Is micro housing the way to solve the housing crisis? 26.09.19

Written by  Jay Merrick

KaolinCourt Exterior 03Stolon ONLINE VERSIONKaolin Court, a development in Stoke Newington designed by Stolon Studio

London's population has sparked experiments in micro-homes, shared space and cohousing. But how close do we want to get? asks Jay Merrick

Mayor Sadiq Khan’s London Plan estimates that by 2041 the capital’s population will rise from 8.1 million to 10.4 million, requiring 65,000 extra homes each year. How might this explosive growth affect the character and sense of community of new housing developments?

The signs are not good, according to the fiercely communitarian architect Peter Barber. In a broadside written ‘in anger’, he refers to ‘the disgusting donut blocks going up everywhere, the antisocial high rise shit that people are building, and the morons who want London to sprawl into the countryside’. He suggests that the start-point for housing that will promote a sense of community is greater low-rise density.

Read more: Tatiana Bilbao on modular housing and the specific problem it can solve

Part of this quest for density lies in small-scale housing schemes across segments of the 3,000ha of brownfield sites in London, and on thousands of smaller backland sites that, so far, only very brave and talented architects and developers have been able to build on. The mayor’s advisers estimate that a quarter of all new housing could be built on these sites.

But in the febrile rush to generate new homes, these oddments of urban junkspace rarely slot seamlessly into planning processes or land development business models – and certainly not those that have produced the trendy, scaled-down housing units marketed as communities.

At Wembley Park, for example, the developer-manager Tipi is in the process of delivering 5,000 homes by 2024, with monthly rents starting at £1,755. The occupiers are buying into a ‘curated’ realm of faux-radical existence calibrated via ‘neuromarketing, psychology, and behavioural economics’ (in Tipi’s terms). ‘Join the Rental Rebellion’ proclaim posters whose vivid, Murray Allan-designed graphics mimic the Russian revolutionary Alexander Rodchenko’s brilliantly dynamic 1924 Books! banner. ‘Rebelling never felt so chilled, renting a home is way more fun.’ Those who populate the supporting imagery are young, freshly laundered, smiling, blatantly self-satisfied – the hi-res update of the satirically consumerised figures in Richard Hamilton’s 1956 collage, ‘Just what is it that makes today’s homes so different, so appealing?’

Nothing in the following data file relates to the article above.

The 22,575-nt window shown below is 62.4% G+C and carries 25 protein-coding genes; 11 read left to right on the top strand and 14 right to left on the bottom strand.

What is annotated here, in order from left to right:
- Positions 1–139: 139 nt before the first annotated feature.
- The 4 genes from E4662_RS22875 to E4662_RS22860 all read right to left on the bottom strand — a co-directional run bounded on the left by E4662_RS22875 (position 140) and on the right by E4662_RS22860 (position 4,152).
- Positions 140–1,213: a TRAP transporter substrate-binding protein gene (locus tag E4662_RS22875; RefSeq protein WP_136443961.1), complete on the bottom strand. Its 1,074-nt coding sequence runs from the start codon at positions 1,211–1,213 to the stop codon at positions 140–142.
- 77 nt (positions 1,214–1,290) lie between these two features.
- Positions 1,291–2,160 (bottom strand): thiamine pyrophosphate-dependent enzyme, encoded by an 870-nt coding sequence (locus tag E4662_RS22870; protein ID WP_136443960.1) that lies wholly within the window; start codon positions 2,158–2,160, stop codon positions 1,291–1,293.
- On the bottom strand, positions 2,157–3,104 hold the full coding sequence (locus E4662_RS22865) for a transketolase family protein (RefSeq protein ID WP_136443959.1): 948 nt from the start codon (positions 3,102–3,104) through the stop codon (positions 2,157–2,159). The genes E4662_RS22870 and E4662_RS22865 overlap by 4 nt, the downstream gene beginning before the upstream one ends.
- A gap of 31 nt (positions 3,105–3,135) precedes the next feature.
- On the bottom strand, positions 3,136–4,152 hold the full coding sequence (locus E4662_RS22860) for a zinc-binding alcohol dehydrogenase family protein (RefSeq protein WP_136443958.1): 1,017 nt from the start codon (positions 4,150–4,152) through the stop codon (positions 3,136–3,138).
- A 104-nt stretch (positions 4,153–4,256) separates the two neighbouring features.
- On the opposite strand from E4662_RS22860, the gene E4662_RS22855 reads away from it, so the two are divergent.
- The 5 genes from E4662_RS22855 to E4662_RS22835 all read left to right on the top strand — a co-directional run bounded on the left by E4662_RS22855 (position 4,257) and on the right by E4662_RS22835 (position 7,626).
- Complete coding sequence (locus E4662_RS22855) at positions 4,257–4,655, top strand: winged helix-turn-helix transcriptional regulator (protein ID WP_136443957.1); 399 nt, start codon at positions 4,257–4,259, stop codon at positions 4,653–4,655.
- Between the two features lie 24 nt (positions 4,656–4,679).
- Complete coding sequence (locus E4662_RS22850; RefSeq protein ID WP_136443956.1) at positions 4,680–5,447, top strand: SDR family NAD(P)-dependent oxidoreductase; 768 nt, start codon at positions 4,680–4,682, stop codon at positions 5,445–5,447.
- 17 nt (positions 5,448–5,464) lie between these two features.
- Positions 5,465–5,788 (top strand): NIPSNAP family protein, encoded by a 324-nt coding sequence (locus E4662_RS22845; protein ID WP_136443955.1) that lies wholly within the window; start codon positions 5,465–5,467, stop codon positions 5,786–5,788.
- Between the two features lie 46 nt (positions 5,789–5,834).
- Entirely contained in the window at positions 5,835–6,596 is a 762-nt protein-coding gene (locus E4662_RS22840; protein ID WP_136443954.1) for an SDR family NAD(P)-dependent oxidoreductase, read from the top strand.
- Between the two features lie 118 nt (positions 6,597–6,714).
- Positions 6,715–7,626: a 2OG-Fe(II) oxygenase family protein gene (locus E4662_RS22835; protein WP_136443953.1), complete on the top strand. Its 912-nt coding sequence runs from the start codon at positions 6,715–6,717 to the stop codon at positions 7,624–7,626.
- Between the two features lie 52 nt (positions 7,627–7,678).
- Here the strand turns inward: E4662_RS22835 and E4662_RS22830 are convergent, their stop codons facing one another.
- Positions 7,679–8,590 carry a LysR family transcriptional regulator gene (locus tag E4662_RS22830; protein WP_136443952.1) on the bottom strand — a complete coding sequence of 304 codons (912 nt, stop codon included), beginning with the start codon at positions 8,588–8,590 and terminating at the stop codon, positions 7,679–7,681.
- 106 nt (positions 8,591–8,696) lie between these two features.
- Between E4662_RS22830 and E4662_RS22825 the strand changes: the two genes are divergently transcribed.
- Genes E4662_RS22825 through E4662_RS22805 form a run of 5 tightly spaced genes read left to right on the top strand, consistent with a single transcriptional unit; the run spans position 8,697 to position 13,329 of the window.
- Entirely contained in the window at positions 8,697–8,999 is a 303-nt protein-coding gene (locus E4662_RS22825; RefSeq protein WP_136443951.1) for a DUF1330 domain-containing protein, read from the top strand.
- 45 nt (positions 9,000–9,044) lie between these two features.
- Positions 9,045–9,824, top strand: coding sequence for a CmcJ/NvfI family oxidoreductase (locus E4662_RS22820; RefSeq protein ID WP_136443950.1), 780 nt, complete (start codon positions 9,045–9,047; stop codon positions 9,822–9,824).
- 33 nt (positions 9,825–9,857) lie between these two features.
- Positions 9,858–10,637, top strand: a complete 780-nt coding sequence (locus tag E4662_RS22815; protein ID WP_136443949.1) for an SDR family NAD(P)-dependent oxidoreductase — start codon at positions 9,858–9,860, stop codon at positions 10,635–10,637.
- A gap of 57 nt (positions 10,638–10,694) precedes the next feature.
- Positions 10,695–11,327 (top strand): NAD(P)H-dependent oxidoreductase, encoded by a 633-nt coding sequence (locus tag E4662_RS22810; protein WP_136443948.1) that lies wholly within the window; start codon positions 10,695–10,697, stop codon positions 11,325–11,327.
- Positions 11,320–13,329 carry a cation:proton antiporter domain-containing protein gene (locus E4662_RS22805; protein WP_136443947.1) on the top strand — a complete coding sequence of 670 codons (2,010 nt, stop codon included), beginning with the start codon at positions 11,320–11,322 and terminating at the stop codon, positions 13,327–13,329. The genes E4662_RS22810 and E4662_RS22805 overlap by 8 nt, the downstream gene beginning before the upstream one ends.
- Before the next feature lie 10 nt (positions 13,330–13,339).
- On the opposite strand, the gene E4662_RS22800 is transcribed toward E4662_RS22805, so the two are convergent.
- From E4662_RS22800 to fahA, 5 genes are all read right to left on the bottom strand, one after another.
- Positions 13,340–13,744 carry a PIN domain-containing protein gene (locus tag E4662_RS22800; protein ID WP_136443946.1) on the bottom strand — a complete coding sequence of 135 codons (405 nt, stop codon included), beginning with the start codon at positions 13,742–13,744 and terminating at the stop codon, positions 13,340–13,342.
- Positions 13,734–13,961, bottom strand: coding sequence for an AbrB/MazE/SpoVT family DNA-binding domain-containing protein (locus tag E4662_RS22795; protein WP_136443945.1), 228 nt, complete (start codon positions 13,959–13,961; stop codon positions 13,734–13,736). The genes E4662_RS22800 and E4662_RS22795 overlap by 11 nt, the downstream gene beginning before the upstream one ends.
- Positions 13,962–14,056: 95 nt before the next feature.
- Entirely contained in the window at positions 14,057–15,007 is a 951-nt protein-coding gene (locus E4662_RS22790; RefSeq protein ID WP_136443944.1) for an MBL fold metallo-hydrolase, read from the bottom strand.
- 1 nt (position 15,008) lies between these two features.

FL Alto Apartments HuftonCrow London ICON copyAlto Apartments by Tipi. Photo by Hufton + Crow

A similar buzz surrounds Pocket Living. Underwritten by £58.5 million in loans from the Mayor of London and Homes England, this is the headline act in the micro-home field, selling well-designed units slightly bigger than a double prison cell for about £250,000: about half the average house price in London. Marketed as self-contained communities, formats like Pocket’s and Tipi’s are meticulously strategised, effective responses to certain kinds of housing need. But are these modes of dwelling actually communities in the fullest sense, or some other kind of existential phenomenon? Does the average stay-time of 18 months at Tipi’s rental apartments signal the accepted onset of implicitly ephemeral communities?